Nearly a year ago in early 2021, Congress passed the American Rescue Plan Act (ARPA), a sweeping piece of legislation to help the United States recover from the COVID-19 pandemic. The law contained many provisions, but one set of them—a group of policies making private coverage through the marketplace more affordable—improved health coverage in the United States by putting it within financial reach for millions.
Unfortunately, these provisions expire at the end of 2022. This commentary describes how ARPA made health coverage more affordable in 2021 and 2022. It then examines how the expiration of the ARPA marketplace provisions would impact coverage, arguing that these provisions should be made permanent.
ARPA improved coverage affordability.
Some of the most important provisions of ARPA were its private coverage sections. The law expanded who was eligible for subsidies to help pay for marketplace premiums, and it made those subsidies more generous for people who were already eligible under the ACA. The Kaiser Family Foundation estimated that these provisions increased marketplace subsidy eligibility by nearly 4 million people.
As a result of this increased generosity and eligibility, marketplace enrollment significantly increased in 2021. Around 1.2 million people enrolled for the first time in marketplace plans in the first four months of the Biden administration’s COVID-19 Special Enrollment Period (SEP). The provisions also spurred increased enrollment in 2022—nearly 3 million people newly enrolled in marketplace coverage between November 1, 2021 and January 15, 2022.
Around 1.2 million people enrolled for the first time in marketplace plans in the first four months of the Biden administration’s COVID-19 Special Enrollment Period.
Importantly, the COVID-19 SEP reported data on enrollee gender, race, and ethnicity. These data show that marketplace enrollment was up among populations of color in 2021: Black people were about four percentage points more likely to enroll than in previous years, and Hispanic people were about two percentage points more likely.
These plans were significantly more affordable, as well. A report released by the Department of Health and Human Services in June 2021 found that more than 40 percent of new enrollees had premiums of $10 a month or less after the ARPA subsidies, as did about 30 percent of returning enrollees.
Millions will lose coverage without the ARPA provisions.
The enhanced subsidy eligibility and generosity from ARPA expires at the end of 2022. Without congressional action, the millions of people who newly gained coverage in the marketplace or whose coverage became much more affordable will find themselves unable to afford health coverage in 2023. A Kaiser Family Foundation analysis of the impact of ARPA’s subsidies expiring found that, on average, premiums would likely double for marketplace enrollees.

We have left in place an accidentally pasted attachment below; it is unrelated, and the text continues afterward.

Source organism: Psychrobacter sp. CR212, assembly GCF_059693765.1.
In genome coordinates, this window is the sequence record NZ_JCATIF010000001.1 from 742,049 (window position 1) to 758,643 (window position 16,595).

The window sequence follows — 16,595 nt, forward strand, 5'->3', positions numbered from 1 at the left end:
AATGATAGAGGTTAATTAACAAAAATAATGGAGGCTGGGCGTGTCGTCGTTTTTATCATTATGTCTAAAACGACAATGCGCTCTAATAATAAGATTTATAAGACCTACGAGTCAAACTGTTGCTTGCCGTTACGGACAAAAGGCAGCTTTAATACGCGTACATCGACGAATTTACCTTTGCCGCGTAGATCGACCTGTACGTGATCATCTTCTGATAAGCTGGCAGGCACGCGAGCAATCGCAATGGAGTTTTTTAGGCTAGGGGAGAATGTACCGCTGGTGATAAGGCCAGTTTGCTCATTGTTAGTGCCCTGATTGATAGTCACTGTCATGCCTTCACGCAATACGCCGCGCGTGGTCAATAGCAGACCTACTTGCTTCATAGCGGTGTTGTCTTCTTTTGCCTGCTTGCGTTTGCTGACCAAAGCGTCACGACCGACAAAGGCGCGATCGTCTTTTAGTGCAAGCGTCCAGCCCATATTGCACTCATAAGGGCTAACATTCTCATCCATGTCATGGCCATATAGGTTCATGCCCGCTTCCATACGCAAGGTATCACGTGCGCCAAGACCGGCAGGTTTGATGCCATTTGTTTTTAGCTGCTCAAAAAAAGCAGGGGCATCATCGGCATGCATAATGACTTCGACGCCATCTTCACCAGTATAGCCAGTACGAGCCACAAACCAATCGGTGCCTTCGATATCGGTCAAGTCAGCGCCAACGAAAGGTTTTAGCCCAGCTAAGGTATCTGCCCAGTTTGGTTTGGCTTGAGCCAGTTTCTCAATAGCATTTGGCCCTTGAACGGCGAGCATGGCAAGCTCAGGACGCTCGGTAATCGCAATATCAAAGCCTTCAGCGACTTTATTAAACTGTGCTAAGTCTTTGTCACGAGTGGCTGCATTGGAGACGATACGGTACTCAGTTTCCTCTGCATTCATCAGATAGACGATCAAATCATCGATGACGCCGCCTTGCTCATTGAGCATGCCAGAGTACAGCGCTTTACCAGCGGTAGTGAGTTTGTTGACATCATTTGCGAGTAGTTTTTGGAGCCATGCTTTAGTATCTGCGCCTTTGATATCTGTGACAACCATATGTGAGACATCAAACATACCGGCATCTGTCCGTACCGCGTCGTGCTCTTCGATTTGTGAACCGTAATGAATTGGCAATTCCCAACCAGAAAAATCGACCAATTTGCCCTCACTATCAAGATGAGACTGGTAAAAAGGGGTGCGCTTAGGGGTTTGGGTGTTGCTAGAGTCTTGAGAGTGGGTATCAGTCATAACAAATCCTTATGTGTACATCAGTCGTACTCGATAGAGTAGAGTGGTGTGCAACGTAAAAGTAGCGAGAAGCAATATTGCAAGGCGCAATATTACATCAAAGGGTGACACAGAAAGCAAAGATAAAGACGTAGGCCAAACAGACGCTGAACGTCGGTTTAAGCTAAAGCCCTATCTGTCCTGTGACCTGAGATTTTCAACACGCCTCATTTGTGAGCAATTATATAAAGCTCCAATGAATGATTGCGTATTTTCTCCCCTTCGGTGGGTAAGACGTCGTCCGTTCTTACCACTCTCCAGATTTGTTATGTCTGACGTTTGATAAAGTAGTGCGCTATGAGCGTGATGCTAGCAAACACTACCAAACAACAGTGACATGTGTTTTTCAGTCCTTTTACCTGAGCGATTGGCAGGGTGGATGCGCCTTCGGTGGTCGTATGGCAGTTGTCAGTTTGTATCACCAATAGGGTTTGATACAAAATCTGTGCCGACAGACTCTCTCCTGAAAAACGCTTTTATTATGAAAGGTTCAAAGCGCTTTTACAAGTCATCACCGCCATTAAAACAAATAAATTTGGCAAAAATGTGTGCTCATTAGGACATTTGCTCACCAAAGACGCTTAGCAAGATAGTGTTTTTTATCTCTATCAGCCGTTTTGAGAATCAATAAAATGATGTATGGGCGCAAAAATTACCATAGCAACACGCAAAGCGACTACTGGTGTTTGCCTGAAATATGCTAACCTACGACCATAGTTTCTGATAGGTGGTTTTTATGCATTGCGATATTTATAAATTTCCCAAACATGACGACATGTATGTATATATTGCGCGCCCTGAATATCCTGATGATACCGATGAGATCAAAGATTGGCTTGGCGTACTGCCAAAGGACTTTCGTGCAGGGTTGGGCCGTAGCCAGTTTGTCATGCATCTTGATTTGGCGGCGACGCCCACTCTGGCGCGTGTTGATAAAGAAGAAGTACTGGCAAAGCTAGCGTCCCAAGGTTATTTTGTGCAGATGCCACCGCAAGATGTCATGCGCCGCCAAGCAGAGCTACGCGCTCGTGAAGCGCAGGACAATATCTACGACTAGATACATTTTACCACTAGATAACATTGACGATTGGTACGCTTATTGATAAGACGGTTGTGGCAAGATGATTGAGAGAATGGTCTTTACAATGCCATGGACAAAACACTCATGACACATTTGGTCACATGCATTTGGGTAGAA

The same analysis found that these premium increases would be most harshly felt by enrollees with the lowest incomes. Without the subsidies that ARPA provided, monthly premiums would become twenty-five times as expensive for an enrollee making only $15,000 a year—116 percent of the federal poverty level. This drastic increase in premiums might push people from high-value silver plans into far less generous plans, such as bronze plans with lower premiums and deductibles that are up to thirty times higher. Because premiums rise as deductibles fall, this would put families struggling to make ends meet in the position of having to choose between affordable health care or being able to put food on the table.
Without the subsidies that ARPA provided, monthly premiums would become twenty-five times as expensive for an enrollee making only $15,000 a year—116 percent of the federal poverty level.
In addition to people with low incomes being pushed out of affordable coverage, millions of people living on middle-class incomes would no longer be eligible for subsidies at all. The Kaiser Family Foundation estimates that nearly 4 million people with incomes between four and six times the poverty level became eligible for subsidies under ARPA. Without an extension of these subsidies, those millions of people would be on the hook for the entire cost of their coverage in 2022. For older adults, this increase would be even steeper: A 60-year-old making about $55,000 a year would have to pay $560 more each month for the same plan if they weren’t eligible for subsidies.
Preserving premium assistance will help safeguard coverage affordability.
The expanded premium subsidies and eligibility under the American Rescue Plan Act made meaningful health coverage affordable for millions of Americans. However, because the subsidies are only in place through the end of 2022, these millions of Americans will see their premiums increase dramatically when open enrollment begins this November. People will only feel the impact of these higher premiums more deeply after a year of record inflation, which has resulted in a 2.4-percent pay cut for the average worker.
When the House passed the Build Back Better Act in late 2021, the bill extended these subsidies through 2025. As Congress restarts negotiations for some portion of the Build Back Better Act, they should ensure that the premium subsidies passed in the American Rescue Plan Act are included. Without a permanent extension of these subsidies, many Americans will be priced out of access to needed care.